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LAW & PUBLIC SAFETYJailJails Past and Present   

Jails Past and Present

A Historical View of Jail Operations  

1995 Jail

1923 Jail

1890 Jail

 

1995 Jail

1923 Jail

1890 Jail

 

St. Louis County provides a safe, secure and professionally operated Jail.  The Sheriff and Jail Administrator oversee a 197 bed jail in Duluth as well as two 72 hour lockup facilities on the Range.  The Hibbing lockup can accommodate 8 inmates and the Virginia lockup can hold 12 inmates.  These facilities consistently exceed Department of Corrections requirements and attempt to meet the growing needs of the State Court, Department of Corrections, Public Defender's Office, County Attorney's Office and other area stakeholders.

In addition, the St. Louis County Jail provides a safe, secure and clean facility for the citizens of St. Louis County. The St. Louis County Jail is an integral part of the criminal justice system; they cooperate with other agencies, share training resources, promote mutual respect and welcome community involvement. 

Current Jail Facility 1979 Jail Population 1941 Prisoner Cost 1923 Jail 1907 Jail Interior Photos 1898 County Jail 1891 Prisoner Boarding 1890 Jail 1889 Jail Stats Pre-1890 Information 1888 Expenses Construction Overview

1890 Line Drawing

Floor plan of 1890 Jail

1890 Jail

Line Drawing
Source: excerpt from the Fourth Biennial Report – State Board of Corrections and Charities – dated October 31, 1890
Floor Plan
Source: excerpt from the Fourth Biennial Report – State Board of Corrections and Charities – dated October 31, 1890
Photo
Source: Images of America Duluth Minnesota by Maryanne C. Norton and Sheldon T. Aubut

 

  • Design: In 1889, Oliver Traphagen designed the red brick county jail that also held the sheriff's living quarters.  The jail was located at 614 East Third Street.  The Sheriff and his family lived in the front section of the building and the rear held cells.  The Sheriff's wife cooked meals for the prisoners.  (Source: Images of America Duluth Minnesota by Maryanne C. Norton and Sheldon T. Aubut)
  • Last legal hanging:  The old building's most infamous use was in 1903, as the site of the last legal hanging in the State of Minnesota.  Capital punishment was outlawed in the state in 1911.  Charles E. L. Henderson was hanged in Judge Cant's court room for killing his mistress Ida McCormick on the night of June 21, 1902.  The attending sheriff at the trial and hanging was Sheriff W.W. Butchart.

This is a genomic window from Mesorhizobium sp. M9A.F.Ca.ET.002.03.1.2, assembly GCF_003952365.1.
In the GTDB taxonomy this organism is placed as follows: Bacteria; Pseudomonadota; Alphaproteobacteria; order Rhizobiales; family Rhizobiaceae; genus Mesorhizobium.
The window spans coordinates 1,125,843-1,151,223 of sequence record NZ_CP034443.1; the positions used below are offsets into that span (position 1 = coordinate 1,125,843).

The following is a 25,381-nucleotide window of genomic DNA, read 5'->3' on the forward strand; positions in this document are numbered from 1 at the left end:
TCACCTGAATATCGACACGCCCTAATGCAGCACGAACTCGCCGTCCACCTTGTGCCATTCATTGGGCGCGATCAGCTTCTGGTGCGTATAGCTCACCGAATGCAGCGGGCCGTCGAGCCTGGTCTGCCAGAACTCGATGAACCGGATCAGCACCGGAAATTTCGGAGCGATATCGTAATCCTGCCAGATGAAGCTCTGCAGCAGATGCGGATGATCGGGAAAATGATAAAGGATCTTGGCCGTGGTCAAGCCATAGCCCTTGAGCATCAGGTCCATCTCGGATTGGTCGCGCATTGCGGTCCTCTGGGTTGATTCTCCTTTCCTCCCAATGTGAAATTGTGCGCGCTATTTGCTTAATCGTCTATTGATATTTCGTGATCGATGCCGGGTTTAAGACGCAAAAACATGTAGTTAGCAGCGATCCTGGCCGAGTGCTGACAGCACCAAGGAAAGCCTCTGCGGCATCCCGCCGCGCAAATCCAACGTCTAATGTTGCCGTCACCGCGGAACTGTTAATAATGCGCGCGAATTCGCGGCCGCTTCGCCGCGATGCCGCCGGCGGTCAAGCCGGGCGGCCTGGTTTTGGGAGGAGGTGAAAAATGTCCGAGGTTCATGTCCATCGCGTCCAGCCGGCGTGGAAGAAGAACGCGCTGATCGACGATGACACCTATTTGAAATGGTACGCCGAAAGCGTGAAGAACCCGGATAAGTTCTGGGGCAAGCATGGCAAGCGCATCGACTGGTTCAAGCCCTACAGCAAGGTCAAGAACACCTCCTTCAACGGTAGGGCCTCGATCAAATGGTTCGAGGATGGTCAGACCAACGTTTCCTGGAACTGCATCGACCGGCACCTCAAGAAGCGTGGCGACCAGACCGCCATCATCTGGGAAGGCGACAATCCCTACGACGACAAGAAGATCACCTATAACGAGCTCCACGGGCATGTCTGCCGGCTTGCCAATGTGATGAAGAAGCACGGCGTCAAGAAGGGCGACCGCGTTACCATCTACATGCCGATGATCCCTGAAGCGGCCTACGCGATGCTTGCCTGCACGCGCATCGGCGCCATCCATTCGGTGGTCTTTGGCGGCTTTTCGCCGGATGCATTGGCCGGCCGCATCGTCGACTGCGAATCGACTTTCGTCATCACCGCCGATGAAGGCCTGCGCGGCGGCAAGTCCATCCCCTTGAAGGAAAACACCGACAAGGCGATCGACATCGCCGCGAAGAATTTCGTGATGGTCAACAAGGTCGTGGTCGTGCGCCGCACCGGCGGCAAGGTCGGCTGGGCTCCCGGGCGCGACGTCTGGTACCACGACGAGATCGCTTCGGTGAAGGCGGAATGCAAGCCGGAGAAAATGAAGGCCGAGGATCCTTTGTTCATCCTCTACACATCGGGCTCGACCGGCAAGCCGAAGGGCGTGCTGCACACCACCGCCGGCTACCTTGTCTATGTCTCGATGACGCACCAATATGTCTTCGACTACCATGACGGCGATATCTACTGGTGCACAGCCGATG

Management of County Jails  - 1894 Jail Rules

By Paul Sharvey, Sheriff of St. Louis County

The proper management of a county jail depends somewhat upon the conditions by which the sheriff is surrounded and the cooperation of certain officials, such as county commissioners and district judges.

The following are the rules in force in our county:

  1. When a person is taken into custody he will be required to leave all money and effects in the sheriff’s office.
  2. Each person will be kept in his own cell.
  3. Prisoners will be required to keep their cells clean, and to empty their cell buckets twice each day, and to keep their person and clothing clean.
  4. Prisoners will be required to take a bath once a week.
  5. Prisoners will not be allowed to lie upon their beds in the day time unless sick. Hammocks must be kept rolled up.
  6. Prisoners requiring more exercise than can be had in their cells may be allowed to exercise, one at a time, in the centre corridor. They must walk briskly up and down the corridor, until they are returned to their cell. Any effort to converse with other prisoners will be promptly punished.
  7. No one will be allowed to deface or soil the walls of this jail in any manner.
  8. No loud talking, singing, whistling or obscene or profane language will be allowed.
  9. Prisoners are forbidden to speak or motion to any one through the windows.
  10. No disrespectful or impertinent behavior to officer or visitors or to fellow prisoners will be tolerated.
  11. The use of intoxicating liquor is prohibited. Those using tobacco must spit only in the spittoons provided for that purpose, and must wash them out once each day.
  12. Prisoners may receive visitors by permission of the sheriff, and under such conditions as he may prescribe.
  13. All letters and parcels passing in and out of the jail must be subject to the sheriff’s inspection before delivering.
  14. Complaints and requests of prisoners should be made to the sheriff, and all such will receive due attention.
  15. Written or verbal orders will be given to officers and prisoners as occasion may arise for issuing them, which will have the same force as these rules.
  16. For disobeying these rules or any other lawful order, either verbal or written, such punishment will be given as is provided by law.
  17. Visitors may call on Mondays, Wednesdays and Fridays from 9:45 to 11 a.m. and from 1 to 4 p.m. and stay a reasonable length of time, of which the turnkey shall be judge, but no visitor will be allowed to see or talk to a prisoner except in the presence of one of the turnkeys.
  18. Avoid throwing anything in wash basins, buckets or sinks which will clog up the pipes.

Source: Minnesota State Conference of Charities and Correction – 1894

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